David Mamet sat in on a poker game full of thieves and left with the inspiration for American Buffalo. Now, the Pulitzer Prize-winning writer of Glengarry Glen Ross takes you through his process for turning life’s strangest moments into dramatic art. In his writing class, he’ll teach you the rules of drama, the nuances of dialogue, and the skills to develop your own voice and create your masterpiece.



Reviews

4.7
Students give MasterClass an average rating of 4.7 out of 5 stars.

I learned a lot about dialogue and the way people speak, and to give a person/character an objective even within conversations was something I hadn't thought of before.

Mamet is a master---story teller, philosopher, playwright. He speaks rhythmically and rarely breaks stride. He poses a question, rephrases that, poses a conventional answer and responds in the opposite. All beautifully presented.

Why tell the truth when writing my stories? How not to be ashamed of failing. How to find stories for my clan and present properly for them.

Fear of the process reduced, optimism rising. Keep it simple. For me, don't overthink it. He has same self-doubts, but he just keeps doing it. I'm enriched by having taken this Master Course.


Comments

Quendrith J.

Okay Mr. Mamet - "things which can't be taught but must be learned." Wow. Wrote this poem for my Aunt who died 6/11 during this lesson. TY The Grief Eater by Her Niece I am Dolly Madison today under the bed. I am the Shower to Shower in the creases. I am the cassette tapes of favorite shows stacked on the wooden stairs. But I am not here, I am not her, But she is me, she is memory, that is. Dolly Madison is a cake of grief. Shower to Shower has no body to powder now. Cassette tapes unwatched, unspooled. I am not here, I am with her. But she is not me, she is memory. # # #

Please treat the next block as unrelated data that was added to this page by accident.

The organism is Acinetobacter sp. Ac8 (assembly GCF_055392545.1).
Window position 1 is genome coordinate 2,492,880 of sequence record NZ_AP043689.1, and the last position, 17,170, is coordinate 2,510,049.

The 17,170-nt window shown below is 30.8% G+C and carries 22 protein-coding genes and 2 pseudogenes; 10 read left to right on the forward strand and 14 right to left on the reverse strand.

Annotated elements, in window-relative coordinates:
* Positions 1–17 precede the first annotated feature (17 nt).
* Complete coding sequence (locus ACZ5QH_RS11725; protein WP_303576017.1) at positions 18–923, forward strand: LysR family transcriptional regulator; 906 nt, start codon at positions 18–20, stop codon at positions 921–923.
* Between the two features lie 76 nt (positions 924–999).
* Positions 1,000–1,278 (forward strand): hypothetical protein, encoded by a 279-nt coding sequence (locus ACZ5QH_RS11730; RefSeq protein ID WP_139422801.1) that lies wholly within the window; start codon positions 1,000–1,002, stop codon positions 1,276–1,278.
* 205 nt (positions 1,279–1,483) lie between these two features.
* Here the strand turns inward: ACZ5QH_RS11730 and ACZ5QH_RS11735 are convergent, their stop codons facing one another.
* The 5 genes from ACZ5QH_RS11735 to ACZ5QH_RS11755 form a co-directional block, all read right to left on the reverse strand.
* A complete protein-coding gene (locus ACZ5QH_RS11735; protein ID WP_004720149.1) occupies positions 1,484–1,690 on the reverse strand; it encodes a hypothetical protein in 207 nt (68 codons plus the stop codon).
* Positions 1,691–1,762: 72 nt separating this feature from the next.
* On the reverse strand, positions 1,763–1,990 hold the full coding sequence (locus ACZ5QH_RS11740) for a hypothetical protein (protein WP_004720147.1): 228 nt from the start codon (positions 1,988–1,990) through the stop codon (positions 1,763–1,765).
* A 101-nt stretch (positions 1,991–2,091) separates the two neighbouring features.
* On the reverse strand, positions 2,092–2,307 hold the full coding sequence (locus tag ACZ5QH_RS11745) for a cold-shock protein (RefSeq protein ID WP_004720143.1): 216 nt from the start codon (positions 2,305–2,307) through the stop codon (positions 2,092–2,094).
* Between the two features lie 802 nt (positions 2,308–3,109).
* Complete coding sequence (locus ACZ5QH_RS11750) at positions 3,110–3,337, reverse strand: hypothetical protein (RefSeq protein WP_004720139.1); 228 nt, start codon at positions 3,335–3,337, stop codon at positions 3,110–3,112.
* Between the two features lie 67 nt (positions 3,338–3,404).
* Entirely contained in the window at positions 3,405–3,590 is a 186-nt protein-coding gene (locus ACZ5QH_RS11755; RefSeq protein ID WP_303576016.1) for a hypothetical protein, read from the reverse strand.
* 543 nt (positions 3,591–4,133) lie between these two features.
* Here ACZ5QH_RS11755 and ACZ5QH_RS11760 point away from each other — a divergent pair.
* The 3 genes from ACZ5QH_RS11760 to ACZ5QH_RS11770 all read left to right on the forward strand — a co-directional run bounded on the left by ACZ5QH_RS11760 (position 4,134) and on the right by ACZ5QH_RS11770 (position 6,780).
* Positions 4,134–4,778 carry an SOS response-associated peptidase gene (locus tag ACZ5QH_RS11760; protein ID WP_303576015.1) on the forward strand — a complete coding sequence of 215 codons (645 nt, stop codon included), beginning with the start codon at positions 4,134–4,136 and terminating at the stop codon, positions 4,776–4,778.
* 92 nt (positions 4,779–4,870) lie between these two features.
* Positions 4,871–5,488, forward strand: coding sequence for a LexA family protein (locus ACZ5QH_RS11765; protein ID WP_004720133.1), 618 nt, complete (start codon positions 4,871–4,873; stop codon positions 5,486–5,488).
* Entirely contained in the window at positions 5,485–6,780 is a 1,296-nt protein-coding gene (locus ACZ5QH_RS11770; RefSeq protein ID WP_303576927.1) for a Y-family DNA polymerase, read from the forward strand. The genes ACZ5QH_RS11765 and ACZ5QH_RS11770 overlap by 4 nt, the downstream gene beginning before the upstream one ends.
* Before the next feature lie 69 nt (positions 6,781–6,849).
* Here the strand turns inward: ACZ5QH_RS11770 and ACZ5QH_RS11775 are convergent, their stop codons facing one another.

Tolga C.

Othello from Shakespeare is very good. So the antagonist Iago (in Germany Jago) in this case is a replacement of the god given fate in antique tragedies, right? I conclude, that determined situations or fully developed characters or the confrontation of both is a good source for a tragedy. I struggle a little bit with the structure of Ohtello, it appears a little bit unusual to me... So this lesson wants to tell us, that movies can share plots like plays in the 17th century or even with antique dramas? Or is this a good example to focus on plot and how it changes to the end of act two? So or so, I liked this lesson. But as usual I have more questions, then answers again - what is not a bad thing, I guess. :-D

Rosemary D.

Your teaching style is so upbeat I was not expecting the plot/story to American Buffalo. Even as I was reading it dragged me right up to the end of the story without knowing.

EK T.

I saw this play on Broadway with Al Pacino as Teach and Dominic Chianiasi as Donny. Good play, but the dialogue was hard to follow at times.

Xenia P.

This is where I get lost. What's the hero's journey from A to B in American Buffalo? Is B the robbery, or is B teaching the kid?

Ellis M.

France gave us ‘Ellen Delhomme’, say the subtitles. DM stated in an earlier lesson that he thinks French films suck (not verbatim) but DM does pay attention to its stars - however, he mentions Alain Delon, not Ellen. Just a little heads up to Alain.

dAVID L.

From lesson 10 going forward, I have no doubt this class is going to get better

Bruce M.

Sorry for the low score. I keep falling asleep during this chapter. I know it's my fault. Mamet is brilliant. It's probably what I need to work on the most with my work.

Tangwyn

That is so interesting! It is completely true that at 7 minutes into the "start time" of a play, the audience quiets down, and then a minute or three later, they start up again if the play has not yet started.

Dina H.

https://www.youtube.com/watch?v=ZsWPpq_AqDA I just watched this, it makes sense now :)